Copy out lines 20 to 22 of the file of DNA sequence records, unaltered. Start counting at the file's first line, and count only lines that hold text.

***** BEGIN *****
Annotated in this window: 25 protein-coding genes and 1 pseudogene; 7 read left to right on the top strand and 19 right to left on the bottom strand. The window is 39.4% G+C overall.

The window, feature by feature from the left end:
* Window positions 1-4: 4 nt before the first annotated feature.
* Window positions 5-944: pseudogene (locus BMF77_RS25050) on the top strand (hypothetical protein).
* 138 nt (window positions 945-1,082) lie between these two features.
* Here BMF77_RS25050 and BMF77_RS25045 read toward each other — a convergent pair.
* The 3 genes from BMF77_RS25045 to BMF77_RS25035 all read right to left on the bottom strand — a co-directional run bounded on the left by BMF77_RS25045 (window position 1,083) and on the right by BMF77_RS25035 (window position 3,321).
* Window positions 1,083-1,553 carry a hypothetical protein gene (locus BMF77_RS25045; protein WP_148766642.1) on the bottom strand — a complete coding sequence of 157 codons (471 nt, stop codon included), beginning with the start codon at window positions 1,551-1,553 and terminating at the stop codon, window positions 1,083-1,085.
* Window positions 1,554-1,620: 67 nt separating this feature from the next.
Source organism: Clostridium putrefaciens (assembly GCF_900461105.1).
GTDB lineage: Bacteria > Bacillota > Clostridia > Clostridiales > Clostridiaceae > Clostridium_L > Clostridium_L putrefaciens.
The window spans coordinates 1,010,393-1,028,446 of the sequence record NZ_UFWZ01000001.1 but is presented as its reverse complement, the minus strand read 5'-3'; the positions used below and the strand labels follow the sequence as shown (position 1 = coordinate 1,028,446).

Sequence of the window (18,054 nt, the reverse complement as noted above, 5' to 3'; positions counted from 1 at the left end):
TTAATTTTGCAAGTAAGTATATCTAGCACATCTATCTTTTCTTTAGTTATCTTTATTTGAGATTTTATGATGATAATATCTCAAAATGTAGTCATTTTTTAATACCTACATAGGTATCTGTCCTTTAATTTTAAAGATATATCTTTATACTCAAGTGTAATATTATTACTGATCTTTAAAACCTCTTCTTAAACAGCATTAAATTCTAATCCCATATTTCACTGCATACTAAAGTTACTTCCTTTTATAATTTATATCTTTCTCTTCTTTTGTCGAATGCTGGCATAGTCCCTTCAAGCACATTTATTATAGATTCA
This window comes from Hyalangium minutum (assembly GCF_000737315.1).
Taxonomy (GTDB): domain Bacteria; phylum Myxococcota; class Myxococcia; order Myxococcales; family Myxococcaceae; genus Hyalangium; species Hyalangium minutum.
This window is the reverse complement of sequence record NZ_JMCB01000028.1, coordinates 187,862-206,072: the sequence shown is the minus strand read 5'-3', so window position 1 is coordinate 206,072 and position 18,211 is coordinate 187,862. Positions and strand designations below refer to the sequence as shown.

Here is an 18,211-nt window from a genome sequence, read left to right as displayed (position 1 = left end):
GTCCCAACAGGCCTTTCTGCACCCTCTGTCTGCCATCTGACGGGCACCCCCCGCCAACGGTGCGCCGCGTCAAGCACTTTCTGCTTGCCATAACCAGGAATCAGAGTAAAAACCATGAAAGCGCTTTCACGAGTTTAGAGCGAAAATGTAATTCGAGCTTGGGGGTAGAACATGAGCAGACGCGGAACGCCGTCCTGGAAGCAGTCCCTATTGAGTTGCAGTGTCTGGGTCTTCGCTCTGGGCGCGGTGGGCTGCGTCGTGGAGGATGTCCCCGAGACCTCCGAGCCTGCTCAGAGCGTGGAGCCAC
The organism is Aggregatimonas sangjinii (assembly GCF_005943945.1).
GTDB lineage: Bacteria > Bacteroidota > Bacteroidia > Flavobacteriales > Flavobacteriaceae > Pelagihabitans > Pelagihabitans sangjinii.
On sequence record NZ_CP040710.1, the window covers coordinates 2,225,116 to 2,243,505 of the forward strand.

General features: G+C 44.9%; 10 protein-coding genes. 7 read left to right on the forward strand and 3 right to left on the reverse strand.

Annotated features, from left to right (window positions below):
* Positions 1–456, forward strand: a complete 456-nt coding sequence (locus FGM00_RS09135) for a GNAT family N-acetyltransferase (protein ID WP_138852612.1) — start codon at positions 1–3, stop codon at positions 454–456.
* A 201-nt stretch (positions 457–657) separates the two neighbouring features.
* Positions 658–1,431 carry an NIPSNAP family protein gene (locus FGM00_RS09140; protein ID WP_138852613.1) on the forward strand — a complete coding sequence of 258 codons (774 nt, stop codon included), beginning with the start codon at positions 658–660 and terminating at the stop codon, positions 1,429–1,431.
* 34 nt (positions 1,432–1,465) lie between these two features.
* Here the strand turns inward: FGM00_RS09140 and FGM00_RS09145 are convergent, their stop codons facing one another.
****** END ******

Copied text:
The organism is Aggregatimonas sangjinii (assembly GCF_005943945.1).
GTDB lineage: Bacteria > Bacteroidota > Bacteroidia > Flavobacteriales > Flavobacteriaceae > Pelagihabitans > Pelagihabitans sangjinii.
On sequence record NZ_CP040710.1, the window covers coordinates 2,225,116 to 2,243,505 of the forward strand.